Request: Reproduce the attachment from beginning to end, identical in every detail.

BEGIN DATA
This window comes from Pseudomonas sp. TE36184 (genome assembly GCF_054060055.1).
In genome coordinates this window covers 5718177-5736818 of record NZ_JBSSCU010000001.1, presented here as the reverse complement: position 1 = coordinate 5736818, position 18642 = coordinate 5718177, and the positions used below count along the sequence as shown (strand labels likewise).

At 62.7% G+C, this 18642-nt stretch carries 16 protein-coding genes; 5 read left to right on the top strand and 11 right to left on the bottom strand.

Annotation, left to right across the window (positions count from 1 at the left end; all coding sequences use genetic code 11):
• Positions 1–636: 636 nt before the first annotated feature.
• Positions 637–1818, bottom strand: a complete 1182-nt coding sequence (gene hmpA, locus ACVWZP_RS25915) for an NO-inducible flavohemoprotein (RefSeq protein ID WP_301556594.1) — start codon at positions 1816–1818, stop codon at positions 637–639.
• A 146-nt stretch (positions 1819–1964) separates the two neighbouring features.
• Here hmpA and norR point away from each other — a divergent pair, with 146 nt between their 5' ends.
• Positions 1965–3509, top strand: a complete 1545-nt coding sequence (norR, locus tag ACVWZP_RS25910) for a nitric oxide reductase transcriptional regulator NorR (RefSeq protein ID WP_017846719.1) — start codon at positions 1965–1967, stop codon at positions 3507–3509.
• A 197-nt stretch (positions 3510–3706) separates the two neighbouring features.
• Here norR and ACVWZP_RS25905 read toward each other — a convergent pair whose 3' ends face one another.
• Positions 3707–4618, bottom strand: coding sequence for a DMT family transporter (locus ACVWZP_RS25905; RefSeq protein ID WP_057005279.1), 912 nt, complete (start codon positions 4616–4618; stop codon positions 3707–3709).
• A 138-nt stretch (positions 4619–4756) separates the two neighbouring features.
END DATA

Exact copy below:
This window comes from Pseudomonas sp. TE36184 (genome assembly GCF_054060055.1).
In genome coordinates this window covers 5718177-5736818 of record NZ_JBSSCU010000001.1, presented here as the reverse complement: position 1 = coordinate 5736818, position 18642 = coordinate 5718177, and the positions used below count along the sequence as shown (strand labels likewise).

At 62.7% G+C, this 18642-nt stretch carries 16 protein-coding genes; 5 read left to right on the top strand and 11 right to left on the bottom strand.

Annotation, left to right across the window (positions count from 1 at the left end; all coding sequences use genetic code 11):
• Positions 1–636: 636 nt before the first annotated feature.
• Positions 637–1818, bottom strand: a complete 1182-nt coding sequence (gene hmpA, locus ACVWZP_RS25915) for an NO-inducible flavohemoprotein (RefSeq protein ID WP_301556594.1) — start codon at positions 1816–1818, stop codon at positions 637–639.
• A 146-nt stretch (positions 1819–1964) separates the two neighbouring features.
• Here hmpA and norR point away from each other — a divergent pair, with 146 nt between their 5' ends.
• Positions 1965–3509, top strand: a complete 1545-nt coding sequence (norR, locus tag ACVWZP_RS25910) for a nitric oxide reductase transcriptional regulator NorR (RefSeq protein ID WP_017846719.1) — start codon at positions 1965–1967, stop codon at positions 3507–3509.
• A 197-nt stretch (positions 3510–3706) separates the two neighbouring features.
• Here norR and ACVWZP_RS25905 read toward each other — a convergent pair whose 3' ends face one another.
• Positions 3707–4618, bottom strand: coding sequence for a DMT family transporter (locus ACVWZP_RS25905; RefSeq protein ID WP_057005279.1), 912 nt, complete (start codon positions 4616–4618; stop codon positions 3707–3709).
• A 138-nt stretch (positions 4619–4756) separates the two neighbouring features.